Against Aloneness in the Web of Life: Ernst Haeckel, Charles Darwin, and the Art of Turning Personal Tragedy into a Portal to Transcendence
An antidote to isolation by way of tiny marine creatures and a broken Romantic heart.
By Maria Popova
In the waning winter of 1864, Charles Darwin opened a package that stopped his breath. “It is one of the most magnificent works which I have ever seen,” he exulted in his response to the sender — a young, still obscure German marine biologist by the name of Ernst Haeckel (February 16, 1834–August 9, 1919), who would go on to coin the word ecology a century before the great marine biologist Rachel Carson made it a household word in catalyzing the environmental movement. Haeckel would become a naturalist, a philosopher, and the greatest champion of Darwin’s evolutionary ideas; he would name and describe thousands of previously undiscovered animal species; he would coin and crown an entire kingdom, Protista.
Barely thirty, impelled by the peculiar boldness that comes from personal despair so grave that one feels one has nothing left to lose, Haeckel had decided to share with the esteemed and controversial Darwin the work to which he had devoted years: his studies of radiolarians — tiny single-cell marine organisms with mineral skeletons of striking geometries — in two handsome folio volumes, which Haeckel had illustrated with delicate, detailed, hauntingly beautiful copper-etched drawings.
Haeckel had come under the spell of radiolaria during his yearlong scientific studies and travels in Italy at the age of twenty-five — the year Darwin published On the Origin of Species — and had since diverted all of his scientific passion and artistic training toward these miniature masterworks of nature. “I had no idea that animals of such low organization could develope such extremely beautiful structures,” Darwin gushed. He ended his rapturous reply to Haeckel with these bittersweet words:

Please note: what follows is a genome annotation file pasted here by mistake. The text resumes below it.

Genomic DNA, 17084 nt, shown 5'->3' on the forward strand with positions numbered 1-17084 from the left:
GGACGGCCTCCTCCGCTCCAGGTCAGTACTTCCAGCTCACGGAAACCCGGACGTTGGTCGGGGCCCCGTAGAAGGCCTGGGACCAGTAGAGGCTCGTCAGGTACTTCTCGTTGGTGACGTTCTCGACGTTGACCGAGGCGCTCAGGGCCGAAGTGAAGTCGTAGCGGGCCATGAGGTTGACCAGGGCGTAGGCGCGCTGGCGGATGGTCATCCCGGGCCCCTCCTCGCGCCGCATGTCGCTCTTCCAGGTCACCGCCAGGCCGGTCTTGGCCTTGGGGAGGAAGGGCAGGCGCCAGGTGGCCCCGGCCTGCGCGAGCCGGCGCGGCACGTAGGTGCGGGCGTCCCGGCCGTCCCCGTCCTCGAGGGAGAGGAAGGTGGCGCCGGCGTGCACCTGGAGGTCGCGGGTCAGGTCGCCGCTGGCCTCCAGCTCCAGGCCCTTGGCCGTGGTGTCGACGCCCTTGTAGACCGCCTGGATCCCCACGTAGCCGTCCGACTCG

I hope you are able to work hard on science & thus banish, as far as may be possible, painful remembrances.
The painful remembrance: On the day of Haeckel’s thirtieth birthday the previous month, Anna Sethe — the love of his life, whom he was finally about to marry upon receiving his first gainful academic appointment, after a four-year engagement — died suddenly, of a ruptured appendix. Haeckel — who considered himself “decidedly a ‘Leptoderm,’ that is, ‘thin-skinned,’” and therefore susceptible to “much more suffering and, also, more intense joy than the run of men” — was unpeeled by grief. “Dark melancholy has replaced my former cheerful joy in life,” he confided in Darwin, aware of the elder scientist’s own devastating experience of loss.
The search for transcendence became Haeckel’s survival mechanism for this fathomless personal tragedy — the transcendence he found in nature, in its breathtaking complexity and breathtaking simplicity, in its every microscopic detail magnified to reveal millennia of meticulous craftsmanship and refinement by the forces of evolution.
A century and a half after they so enchanted Darwin, French artist Zöe Almon Job has set Haeckel’s radiolaria drawings in motion and in thought in a lovely animated reflection on the relationship between aloneness and togetherness, on the delicate symbioses of nature and their subtler existential undertones illuminating the totality of being, in which even the most isolated existence is an emissary of our natural interconnectedness.
Complement with the great naturalist John Muir, a contemporary of Haeckel’s, on the transcendent interconnectedness of nature and poet Howard Nemerov’s Haeckel-like geometric-existential poem about the interconnectedness of the universe, then revisit these stunning and sensual illustrations of cephalopods from the world’s first encyclopedia of deep-sea creatures, by a contemporary and compatriot of Haeckel’s.